CUTTACK: Women self-help groups (SHGs) in Cuttack will play a pivotal role in creating awareness as well as undertaking community initiatives to prevent and control dengue which has begun to raise its ugly head in Cuttack.
With around four cases of dengue reported in the city in the last three days, the district administration has roped in SHGs to educate people and ensure they undertake measures to keep dengue at bay. With more than 19,000 SHGs and over two lakh members, their reach is the highest, covering nook and cranny of the district. Further, by being members of the households themselves, they can more effectively disseminate the message in the family and adopt best practices.
It took off on Friday with SHG leaders from 14 blocks and Cuttack city taking part in a training camp. More than 350 office-bearers of SHG federations were trained on the dos and don’ts and the measures to be taken to prevent the mosquitoes from breeding and spreading the disease.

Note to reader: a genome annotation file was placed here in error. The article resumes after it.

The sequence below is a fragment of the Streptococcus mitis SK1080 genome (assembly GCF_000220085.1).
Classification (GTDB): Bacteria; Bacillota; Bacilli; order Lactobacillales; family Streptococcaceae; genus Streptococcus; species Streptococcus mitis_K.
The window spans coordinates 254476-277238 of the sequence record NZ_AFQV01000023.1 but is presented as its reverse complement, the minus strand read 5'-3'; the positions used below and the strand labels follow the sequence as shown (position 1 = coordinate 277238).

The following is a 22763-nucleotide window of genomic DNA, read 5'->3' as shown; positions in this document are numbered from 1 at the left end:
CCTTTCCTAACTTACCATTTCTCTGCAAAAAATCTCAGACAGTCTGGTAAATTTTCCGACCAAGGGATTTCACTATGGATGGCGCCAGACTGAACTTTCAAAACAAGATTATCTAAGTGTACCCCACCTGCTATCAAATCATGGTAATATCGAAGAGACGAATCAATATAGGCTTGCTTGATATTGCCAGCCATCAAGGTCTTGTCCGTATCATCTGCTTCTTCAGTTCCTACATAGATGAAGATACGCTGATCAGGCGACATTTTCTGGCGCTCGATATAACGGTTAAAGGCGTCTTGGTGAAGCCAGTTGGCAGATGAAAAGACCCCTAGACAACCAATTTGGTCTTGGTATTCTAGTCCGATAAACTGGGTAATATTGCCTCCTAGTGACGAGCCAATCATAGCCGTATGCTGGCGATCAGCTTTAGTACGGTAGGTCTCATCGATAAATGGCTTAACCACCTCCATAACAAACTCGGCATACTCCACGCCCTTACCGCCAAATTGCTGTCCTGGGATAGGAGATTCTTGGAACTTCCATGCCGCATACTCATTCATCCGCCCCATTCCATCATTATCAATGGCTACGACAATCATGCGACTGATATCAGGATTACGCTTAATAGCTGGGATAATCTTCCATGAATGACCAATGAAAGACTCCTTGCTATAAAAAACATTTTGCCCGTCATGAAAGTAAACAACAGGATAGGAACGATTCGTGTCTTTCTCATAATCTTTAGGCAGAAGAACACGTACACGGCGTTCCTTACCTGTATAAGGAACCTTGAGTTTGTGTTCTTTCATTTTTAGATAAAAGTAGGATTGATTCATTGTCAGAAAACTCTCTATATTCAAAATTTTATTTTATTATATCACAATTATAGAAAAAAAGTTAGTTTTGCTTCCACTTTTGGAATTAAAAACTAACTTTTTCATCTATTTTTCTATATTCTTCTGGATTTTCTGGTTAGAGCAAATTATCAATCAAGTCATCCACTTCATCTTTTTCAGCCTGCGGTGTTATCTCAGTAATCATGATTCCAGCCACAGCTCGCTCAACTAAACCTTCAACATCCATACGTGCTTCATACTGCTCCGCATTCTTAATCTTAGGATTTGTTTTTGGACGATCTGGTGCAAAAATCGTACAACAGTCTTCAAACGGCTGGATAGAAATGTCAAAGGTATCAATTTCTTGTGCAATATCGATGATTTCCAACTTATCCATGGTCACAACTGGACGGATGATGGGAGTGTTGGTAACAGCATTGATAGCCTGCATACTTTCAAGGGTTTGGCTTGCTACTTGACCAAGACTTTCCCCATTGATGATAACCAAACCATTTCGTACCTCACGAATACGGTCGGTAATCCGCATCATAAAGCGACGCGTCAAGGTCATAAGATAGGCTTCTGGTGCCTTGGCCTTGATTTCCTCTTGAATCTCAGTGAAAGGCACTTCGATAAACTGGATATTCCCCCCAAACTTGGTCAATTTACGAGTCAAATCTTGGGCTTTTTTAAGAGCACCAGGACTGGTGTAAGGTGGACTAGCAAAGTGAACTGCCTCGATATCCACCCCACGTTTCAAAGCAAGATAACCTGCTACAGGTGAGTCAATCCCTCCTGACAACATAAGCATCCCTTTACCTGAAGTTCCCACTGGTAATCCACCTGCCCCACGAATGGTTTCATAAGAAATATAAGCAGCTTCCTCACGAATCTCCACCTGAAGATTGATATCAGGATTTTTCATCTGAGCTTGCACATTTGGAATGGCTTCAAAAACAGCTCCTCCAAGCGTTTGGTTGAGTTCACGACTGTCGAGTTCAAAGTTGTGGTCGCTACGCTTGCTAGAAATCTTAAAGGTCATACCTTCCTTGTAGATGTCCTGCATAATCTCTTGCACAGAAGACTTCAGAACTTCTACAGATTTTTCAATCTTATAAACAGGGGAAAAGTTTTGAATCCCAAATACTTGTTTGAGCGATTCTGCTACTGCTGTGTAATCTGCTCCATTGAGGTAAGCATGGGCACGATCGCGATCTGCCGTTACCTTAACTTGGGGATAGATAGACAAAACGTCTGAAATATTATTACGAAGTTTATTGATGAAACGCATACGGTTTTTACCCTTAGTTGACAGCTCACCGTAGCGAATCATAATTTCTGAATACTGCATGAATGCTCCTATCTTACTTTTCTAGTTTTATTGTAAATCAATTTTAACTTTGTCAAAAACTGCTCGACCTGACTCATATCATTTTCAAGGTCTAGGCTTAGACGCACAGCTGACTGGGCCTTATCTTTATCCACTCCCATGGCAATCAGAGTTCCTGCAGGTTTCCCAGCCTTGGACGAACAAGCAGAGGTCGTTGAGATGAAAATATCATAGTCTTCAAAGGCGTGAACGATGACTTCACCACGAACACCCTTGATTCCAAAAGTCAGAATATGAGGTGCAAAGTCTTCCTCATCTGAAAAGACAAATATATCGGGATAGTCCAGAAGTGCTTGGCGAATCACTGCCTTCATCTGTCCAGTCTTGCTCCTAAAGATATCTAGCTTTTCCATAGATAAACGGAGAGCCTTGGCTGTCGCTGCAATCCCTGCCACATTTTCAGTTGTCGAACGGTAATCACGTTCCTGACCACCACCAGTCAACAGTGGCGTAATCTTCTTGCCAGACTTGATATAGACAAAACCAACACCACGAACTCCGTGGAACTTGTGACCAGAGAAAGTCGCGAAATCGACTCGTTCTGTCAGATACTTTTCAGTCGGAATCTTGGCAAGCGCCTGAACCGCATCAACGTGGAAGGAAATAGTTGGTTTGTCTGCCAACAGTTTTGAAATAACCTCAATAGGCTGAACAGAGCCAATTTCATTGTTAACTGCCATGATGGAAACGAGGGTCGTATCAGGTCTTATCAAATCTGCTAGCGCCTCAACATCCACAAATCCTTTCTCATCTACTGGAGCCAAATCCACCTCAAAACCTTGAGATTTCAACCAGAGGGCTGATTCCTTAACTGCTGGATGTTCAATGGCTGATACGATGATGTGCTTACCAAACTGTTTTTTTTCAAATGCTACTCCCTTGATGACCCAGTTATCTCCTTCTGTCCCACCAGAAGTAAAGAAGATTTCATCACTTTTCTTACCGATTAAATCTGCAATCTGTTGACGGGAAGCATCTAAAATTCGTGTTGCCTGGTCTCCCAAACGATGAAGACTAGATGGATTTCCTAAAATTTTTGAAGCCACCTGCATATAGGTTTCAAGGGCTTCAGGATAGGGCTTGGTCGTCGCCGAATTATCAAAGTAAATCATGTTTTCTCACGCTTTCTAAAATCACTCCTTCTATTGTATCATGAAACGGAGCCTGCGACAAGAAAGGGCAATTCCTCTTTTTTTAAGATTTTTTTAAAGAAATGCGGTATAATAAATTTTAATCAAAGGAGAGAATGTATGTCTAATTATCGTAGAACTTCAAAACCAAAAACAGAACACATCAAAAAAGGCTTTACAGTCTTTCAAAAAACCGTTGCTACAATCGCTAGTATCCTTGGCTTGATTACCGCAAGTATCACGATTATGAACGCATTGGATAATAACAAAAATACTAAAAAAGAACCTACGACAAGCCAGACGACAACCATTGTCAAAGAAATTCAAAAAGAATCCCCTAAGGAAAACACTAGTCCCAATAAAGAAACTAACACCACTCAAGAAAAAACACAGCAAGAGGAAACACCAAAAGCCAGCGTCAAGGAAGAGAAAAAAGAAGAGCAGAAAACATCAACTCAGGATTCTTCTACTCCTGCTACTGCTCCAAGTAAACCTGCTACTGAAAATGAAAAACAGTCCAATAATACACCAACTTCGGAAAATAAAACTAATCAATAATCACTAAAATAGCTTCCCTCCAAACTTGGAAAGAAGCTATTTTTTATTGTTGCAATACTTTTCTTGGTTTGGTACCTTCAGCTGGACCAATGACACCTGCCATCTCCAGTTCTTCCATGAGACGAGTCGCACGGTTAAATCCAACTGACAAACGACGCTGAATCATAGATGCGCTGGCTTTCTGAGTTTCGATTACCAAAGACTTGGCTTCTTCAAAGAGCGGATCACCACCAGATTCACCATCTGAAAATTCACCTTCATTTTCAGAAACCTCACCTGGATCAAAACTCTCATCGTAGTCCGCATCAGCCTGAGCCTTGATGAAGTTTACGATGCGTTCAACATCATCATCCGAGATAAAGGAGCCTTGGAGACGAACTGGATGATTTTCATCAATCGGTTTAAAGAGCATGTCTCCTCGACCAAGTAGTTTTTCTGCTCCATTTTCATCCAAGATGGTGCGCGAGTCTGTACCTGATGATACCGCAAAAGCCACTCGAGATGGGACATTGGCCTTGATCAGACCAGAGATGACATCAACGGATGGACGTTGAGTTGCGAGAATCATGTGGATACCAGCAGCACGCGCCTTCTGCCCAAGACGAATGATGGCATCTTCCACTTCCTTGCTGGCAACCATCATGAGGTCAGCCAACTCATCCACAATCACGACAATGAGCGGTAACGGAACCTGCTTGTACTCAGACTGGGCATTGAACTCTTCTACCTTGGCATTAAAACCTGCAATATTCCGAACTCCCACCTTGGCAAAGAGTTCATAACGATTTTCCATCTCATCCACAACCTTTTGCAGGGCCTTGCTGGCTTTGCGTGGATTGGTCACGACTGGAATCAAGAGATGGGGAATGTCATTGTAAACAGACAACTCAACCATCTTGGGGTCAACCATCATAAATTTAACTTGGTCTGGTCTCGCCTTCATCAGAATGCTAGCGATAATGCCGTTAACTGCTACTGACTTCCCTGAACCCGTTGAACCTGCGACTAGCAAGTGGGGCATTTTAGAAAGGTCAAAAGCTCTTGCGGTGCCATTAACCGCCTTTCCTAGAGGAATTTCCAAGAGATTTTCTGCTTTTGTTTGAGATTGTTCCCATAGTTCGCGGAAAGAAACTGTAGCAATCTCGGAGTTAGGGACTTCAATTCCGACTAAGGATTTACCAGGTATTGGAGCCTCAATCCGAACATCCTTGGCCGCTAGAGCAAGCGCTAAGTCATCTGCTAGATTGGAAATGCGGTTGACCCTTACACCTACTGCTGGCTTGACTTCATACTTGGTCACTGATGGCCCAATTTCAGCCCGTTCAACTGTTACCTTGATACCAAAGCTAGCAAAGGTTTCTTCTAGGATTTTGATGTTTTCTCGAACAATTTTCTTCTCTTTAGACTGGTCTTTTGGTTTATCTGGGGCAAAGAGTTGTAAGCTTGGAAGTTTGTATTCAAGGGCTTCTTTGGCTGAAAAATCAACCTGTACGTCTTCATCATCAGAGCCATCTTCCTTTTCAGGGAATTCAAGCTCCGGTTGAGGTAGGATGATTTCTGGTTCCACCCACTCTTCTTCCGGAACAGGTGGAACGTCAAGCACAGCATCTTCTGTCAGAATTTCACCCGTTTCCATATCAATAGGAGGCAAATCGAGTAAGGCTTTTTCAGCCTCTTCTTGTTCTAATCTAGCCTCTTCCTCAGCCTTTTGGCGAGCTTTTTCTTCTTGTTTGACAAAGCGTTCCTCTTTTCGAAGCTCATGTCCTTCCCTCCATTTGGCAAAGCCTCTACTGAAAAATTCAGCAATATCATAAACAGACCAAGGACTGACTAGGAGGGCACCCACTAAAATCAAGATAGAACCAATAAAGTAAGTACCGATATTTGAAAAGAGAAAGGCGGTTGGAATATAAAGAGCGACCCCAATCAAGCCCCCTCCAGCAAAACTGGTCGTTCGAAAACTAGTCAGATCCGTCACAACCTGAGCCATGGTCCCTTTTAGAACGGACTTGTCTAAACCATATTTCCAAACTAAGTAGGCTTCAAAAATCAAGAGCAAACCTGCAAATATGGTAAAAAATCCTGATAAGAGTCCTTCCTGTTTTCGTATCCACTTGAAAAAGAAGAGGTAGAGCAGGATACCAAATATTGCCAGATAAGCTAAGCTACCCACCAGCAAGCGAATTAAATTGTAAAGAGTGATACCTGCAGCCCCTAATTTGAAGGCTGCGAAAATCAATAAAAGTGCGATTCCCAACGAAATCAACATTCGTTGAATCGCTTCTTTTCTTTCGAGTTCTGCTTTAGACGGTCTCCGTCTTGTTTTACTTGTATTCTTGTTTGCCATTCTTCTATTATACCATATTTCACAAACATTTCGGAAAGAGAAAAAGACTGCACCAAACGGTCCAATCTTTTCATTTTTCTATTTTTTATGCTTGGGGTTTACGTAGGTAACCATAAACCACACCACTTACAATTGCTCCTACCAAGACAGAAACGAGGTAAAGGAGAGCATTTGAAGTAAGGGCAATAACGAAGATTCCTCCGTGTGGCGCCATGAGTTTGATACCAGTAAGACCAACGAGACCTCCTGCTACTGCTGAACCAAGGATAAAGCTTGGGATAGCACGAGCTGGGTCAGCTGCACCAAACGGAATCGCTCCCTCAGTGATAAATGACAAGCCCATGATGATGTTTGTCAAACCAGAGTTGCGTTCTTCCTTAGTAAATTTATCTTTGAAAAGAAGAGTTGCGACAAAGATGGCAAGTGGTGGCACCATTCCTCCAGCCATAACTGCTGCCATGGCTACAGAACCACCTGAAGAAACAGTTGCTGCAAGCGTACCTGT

“They would now move to their respective blocks, villages in the district and Wards of Cuttack city and train individual members of the SHG groups under them. An action plan has been developed to systematically engage the SHGs and ensure maximum utility. The entire district will be covered by August second week and the members will be entrusted with monitoring responsibilities thereafter,” CEO of Odisha Rural Development and Marketing Society (ORMAS), Cuttack, Bipin Behari Rout said.
Last year, Cuttack district had reported more than 1500 dengue cases. The training was conducted under the leadership of CDMO Dr Prafulla Behera with Mayor Anita Behera and ADM Laxmidhar Mohanty in attendance.
The administration has also involved school students in dengue awareness campaign, mandating every institution to devote some time for dengue-related information. The students in turn will have to disseminate knowledge at their homes. A knowledgeable child will also be most effective in persuading parents and other senior members to take necessary steps.
SHG office-bearers were trained on the measures to be taken to prevent the mosquitoes from spreading the disease